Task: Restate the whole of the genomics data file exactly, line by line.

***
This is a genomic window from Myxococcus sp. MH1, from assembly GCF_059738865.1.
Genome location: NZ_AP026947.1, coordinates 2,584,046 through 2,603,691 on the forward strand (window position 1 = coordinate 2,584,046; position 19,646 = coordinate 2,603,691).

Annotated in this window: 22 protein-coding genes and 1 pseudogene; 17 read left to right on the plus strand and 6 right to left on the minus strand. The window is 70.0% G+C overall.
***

This is a genomic window from Myxococcus sp. MH1, from assembly GCF_059738865.1.
Genome location: NZ_AP026947.1, coordinates 2,584,046 through 2,603,691 on the forward strand (window position 1 = coordinate 2,584,046; position 19,646 = coordinate 2,603,691).

Annotated in this window: 22 protein-coding genes and 1 pseudogene; 17 read left to right on the plus strand and 6 right to left on the minus strand. The window is 70.0% G+C overall.